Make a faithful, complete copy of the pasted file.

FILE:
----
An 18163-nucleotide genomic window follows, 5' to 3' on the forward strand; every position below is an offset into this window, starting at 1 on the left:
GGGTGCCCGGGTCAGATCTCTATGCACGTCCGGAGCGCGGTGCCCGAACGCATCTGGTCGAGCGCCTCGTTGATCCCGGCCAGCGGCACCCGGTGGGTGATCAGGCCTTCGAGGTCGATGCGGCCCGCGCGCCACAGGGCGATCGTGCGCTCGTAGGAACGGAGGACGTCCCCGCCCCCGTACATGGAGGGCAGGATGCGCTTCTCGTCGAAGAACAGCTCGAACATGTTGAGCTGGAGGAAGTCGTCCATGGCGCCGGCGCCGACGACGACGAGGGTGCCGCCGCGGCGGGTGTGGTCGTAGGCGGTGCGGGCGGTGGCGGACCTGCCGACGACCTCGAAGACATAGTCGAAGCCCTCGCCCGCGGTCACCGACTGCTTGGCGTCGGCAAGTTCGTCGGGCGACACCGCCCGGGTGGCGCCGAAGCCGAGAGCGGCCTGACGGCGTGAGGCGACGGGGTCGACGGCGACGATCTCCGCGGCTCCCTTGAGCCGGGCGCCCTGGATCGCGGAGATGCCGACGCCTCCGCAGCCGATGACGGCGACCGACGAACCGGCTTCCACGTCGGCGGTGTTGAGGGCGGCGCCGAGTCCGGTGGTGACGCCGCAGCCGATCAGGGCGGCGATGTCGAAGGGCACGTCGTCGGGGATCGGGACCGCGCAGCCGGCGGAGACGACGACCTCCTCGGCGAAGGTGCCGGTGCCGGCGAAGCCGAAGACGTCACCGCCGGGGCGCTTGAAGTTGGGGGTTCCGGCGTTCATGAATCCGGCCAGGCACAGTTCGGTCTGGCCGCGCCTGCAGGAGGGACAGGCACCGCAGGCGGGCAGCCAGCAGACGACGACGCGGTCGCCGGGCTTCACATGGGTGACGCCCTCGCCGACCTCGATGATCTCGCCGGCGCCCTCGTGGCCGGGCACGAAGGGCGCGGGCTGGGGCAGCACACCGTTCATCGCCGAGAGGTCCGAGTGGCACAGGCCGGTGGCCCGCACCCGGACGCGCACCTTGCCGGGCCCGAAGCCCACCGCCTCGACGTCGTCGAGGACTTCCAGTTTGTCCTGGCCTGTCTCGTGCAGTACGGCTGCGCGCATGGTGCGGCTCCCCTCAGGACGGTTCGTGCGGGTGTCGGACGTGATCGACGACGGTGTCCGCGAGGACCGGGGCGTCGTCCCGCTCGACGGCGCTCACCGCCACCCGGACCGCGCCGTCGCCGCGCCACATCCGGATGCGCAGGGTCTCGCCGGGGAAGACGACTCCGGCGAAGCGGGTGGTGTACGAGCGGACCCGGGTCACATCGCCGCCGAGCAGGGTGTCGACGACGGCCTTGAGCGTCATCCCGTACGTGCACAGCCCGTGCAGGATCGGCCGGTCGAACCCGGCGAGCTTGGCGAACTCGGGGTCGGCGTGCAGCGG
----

An 18163-nucleotide genomic window follows, 5' to 3' on the forward strand; every position below is an offset into this window, starting at 1 on the left:
GGGTGCCCGGGTCAGATCTCTATGCACGTCCGGAGCGCGGTGCCCGAACGCATCTGGTCGAGCGCCTCGTTGATCCCGGCCAGCGGCACCCGGTGGGTGATCAGGCCTTCGAGGTCGATGCGGCCCGCGCGCCACAGGGCGATCGTGCGCTCGTAGGAACGGAGGACGTCCCCGCCCCCGTACATGGAGGGCAGGATGCGCTTCTCGTCGAAGAACAGCTCGAACATGTTGAGCTGGAGGAAGTCGTCCATGGCGCCGGCGCCGACGACGACGAGGGTGCCGCCGCGGCGGGTGTGGTCGTAGGCGGTGCGGGCGGTGGCGGACCTGCCGACGACCTCGAAGACATAGTCGAAGCCCTCGCCCGCGGTCACCGACTGCTTGGCGTCGGCAAGTTCGTCGGGCGACACCGCCCGGGTGGCGCCGAAGCCGAGAGCGGCCTGACGGCGTGAGGCGACGGGGTCGACGGCGACGATCTCCGCGGCTCCCTTGAGCCGGGCGCCCTGGATCGCGGAGATGCCGACGCCTCCGCAGCCGATGACGGCGACCGACGAACCGGCTTCCACGTCGGCGGTGTTGAGGGCGGCGCCGAGTCCGGTGGTGACGCCGCAGCCGATCAGGGCGGCGATGTCGAAGGGCACGTCGTCGGGGATCGGGACCGCGCAGCCGGCGGAGACGACGACCTCCTCGGCGAAGGTGCCGGTGCCGGCGAAGCCGAAGACGTCACCGCCGGGGCGCTTGAAGTTGGGGGTTCCGGCGTTCATGAATCCGGCCAGGCACAGTTCGGTCTGGCCGCGCCTGCAGGAGGGACAGGCACCGCAGGCGGGCAGCCAGCAGACGACGACGCGGTCGCCGGGCTTCACATGGGTGACGCCCTCGCCGACCTCGATGATCTCGCCGGCGCCCTCGTGGCCGGGCACGAAGGGCGCGGGCTGGGGCAGCACACCGTTCATCGCCGAGAGGTCCGAGTGGCACAGGCCGGTGGCCCGCACCCGGACGCGCACCTTGCCGGGCCCGAAGCCCACCGCCTCGACGTCGTCGAGGACTTCCAGTTTGTCCTGGCCTGTCTCGTGCAGTACGGCTGCGCGCATGGTGCGGCTCCCCTCAGGACGGTTCGTGCGGGTGTCGGACGTGATCGACGACGGTGTCCGCGAGGACCGGGGCGTCGTCCCGCTCGACGGCGCTCACCGCCACCCGGACCGCGCCGTCGCCGCGCCACATCCGGATGCGCAGGGTCTCGCCGGGGAAGACGACTCCGGCGAAGCGGGTGGTGTACGAGCGGACCCGGGTCACATCGCCGCCGAGCAGGGTGTCGACGACGGCCTTGAGCGTCATCCCGTACGTGCACAGCCCGTGCAGGATCGGCCGGTCGAACCCGGCGAGCTTGGCGAACTCGGGGTCGGCGTGCAGCGG